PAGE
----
The benefits of PSA screening for prostate cancer outweigh the harms, particularly for Black men, according to investigators presenting a late-breaking abstract at the American Urological Association’s 2022 annual meeting. Findings of the new analysis were also published concurrently in the New England Journal of Medicine.
Investigators employed 2 complementary methods to estimate prostate cancer overdiagnosis among men aged 50-84 years from 1986, the year before widespread PSA screening, until 2016. Using the Surveillance, Epidemiology, and End Results registry and US Census data, they examined the excess incidence of prostate cancer in a screened vs unscreened group. They also used a model of prostate cancer natural history (PSA trajectories) to assess the effects of various screening strategies.
For all races, the investigators estimated 1.5-1.9 million overdiagnosed and 0.9-1.5 million overtreated prostate cancers by 2016. Compared with 1986, there were 270,000 fewer prostate cancer deaths among men of all races and 55,000 fewer deaths among Black men in 2016.
The investigators assumed that half of the 270,000 excess prostate cancer deaths were due to PSA screening. To prevent 1 prostate cancer death, the number needed to diagnose (NND) and treat (NNT) would be 11-14 and 7-11 for all races, Jonathan E. Shoag, MD, of University Hospitals, Cleveland Medical Center, Case Western Reserve University School of Medicine in Cleveland, Ohio, and colleagues reported. For Black men, NND (8-12) and NNT (5-9) estimates were lower.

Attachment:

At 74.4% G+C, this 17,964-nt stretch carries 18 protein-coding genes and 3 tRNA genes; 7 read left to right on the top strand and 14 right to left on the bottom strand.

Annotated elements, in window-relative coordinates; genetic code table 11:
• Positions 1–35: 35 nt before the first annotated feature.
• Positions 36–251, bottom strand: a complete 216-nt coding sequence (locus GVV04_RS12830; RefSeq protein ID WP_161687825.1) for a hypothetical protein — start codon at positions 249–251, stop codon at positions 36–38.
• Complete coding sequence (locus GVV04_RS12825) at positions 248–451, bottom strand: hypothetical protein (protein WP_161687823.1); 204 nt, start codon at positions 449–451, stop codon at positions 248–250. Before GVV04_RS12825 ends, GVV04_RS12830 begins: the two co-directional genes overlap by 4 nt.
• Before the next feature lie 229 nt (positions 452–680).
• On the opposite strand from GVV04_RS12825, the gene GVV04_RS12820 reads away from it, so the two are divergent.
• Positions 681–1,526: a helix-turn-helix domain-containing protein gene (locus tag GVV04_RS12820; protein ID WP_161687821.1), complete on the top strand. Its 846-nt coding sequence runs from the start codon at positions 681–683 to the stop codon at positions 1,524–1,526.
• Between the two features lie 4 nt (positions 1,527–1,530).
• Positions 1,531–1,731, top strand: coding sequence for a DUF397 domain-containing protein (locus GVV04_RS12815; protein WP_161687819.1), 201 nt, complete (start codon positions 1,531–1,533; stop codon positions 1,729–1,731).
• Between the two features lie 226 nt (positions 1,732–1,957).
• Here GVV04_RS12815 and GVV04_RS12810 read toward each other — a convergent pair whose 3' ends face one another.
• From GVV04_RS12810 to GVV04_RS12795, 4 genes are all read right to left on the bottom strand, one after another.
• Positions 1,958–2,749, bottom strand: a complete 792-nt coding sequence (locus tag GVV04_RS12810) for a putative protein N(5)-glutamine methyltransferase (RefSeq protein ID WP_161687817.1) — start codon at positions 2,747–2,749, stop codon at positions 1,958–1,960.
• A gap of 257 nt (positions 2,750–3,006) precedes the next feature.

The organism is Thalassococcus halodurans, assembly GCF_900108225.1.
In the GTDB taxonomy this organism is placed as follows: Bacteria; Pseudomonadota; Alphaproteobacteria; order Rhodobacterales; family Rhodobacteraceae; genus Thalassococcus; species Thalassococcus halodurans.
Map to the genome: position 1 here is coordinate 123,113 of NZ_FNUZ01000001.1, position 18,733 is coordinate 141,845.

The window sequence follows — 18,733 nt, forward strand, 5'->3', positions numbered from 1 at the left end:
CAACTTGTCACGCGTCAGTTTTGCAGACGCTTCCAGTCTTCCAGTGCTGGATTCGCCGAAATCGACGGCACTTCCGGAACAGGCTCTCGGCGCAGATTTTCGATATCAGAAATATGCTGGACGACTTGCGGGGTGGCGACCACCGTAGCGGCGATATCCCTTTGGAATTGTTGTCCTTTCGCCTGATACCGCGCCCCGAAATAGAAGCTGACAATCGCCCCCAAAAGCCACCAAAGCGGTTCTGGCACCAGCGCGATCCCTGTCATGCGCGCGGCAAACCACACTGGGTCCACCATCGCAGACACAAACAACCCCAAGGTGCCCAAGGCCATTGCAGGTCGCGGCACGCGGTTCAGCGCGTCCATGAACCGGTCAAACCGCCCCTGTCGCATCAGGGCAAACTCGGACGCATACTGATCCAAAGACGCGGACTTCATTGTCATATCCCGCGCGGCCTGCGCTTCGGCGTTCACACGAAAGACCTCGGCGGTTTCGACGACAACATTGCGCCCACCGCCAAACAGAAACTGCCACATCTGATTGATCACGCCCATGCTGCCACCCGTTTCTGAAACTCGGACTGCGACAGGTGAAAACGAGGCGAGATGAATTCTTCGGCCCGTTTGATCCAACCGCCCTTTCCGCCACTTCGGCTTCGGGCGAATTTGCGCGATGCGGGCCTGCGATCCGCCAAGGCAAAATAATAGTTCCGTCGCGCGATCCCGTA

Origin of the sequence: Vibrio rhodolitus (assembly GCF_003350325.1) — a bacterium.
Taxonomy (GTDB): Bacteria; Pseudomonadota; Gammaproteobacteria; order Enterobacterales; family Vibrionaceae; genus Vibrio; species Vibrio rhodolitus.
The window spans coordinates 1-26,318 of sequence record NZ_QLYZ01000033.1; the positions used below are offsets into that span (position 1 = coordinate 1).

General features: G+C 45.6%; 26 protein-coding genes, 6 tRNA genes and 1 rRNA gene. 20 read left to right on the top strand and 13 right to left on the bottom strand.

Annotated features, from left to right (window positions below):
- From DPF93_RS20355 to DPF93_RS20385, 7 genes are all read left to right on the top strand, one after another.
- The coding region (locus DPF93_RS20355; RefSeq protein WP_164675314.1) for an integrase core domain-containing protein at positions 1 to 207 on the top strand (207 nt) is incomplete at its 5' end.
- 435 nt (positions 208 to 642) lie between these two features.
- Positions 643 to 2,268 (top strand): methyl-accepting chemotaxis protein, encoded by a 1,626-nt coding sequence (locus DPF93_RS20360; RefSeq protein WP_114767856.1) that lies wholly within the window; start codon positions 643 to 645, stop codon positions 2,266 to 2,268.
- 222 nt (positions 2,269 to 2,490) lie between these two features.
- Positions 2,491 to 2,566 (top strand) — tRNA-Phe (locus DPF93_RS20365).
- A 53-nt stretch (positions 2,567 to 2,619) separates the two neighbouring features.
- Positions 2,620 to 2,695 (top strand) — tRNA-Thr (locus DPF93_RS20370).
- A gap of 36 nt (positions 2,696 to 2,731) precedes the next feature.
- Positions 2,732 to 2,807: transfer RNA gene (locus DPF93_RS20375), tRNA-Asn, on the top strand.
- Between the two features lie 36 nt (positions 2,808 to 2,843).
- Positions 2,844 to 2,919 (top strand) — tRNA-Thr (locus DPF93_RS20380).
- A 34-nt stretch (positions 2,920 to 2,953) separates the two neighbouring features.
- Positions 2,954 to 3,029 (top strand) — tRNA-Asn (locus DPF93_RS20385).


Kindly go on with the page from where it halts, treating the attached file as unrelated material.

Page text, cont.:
“These data constitute strong support for prostate-specific antigen screening particularly in Black men, for whom there is a paucity of clinical trial evidence,” according to Dr Shoag and his team.
“We show convincingly here that the tradeoffs of screening are remarkably favorable and make clear that young otherwise healthy men—in their 40s and 50s—should definitely have at least baseline PSA screening,” he said in a University Hospitals press release.
The investigators suggested that policy makers reconsider the utility of PSA-based prostate cancer screening, particularly for Black men.
Decreases in prostate cancer incidence after the USPSTF grade D recommendation in 2012 against routine PSA screening do not account for the favorable risk-to-benefit ratio, according to the team. “Rather, the apparent explanation for our findings is that mortality benefit accrues over many years and that the magnitude of benefit relative to harm was greater for Black men compared with the general population.”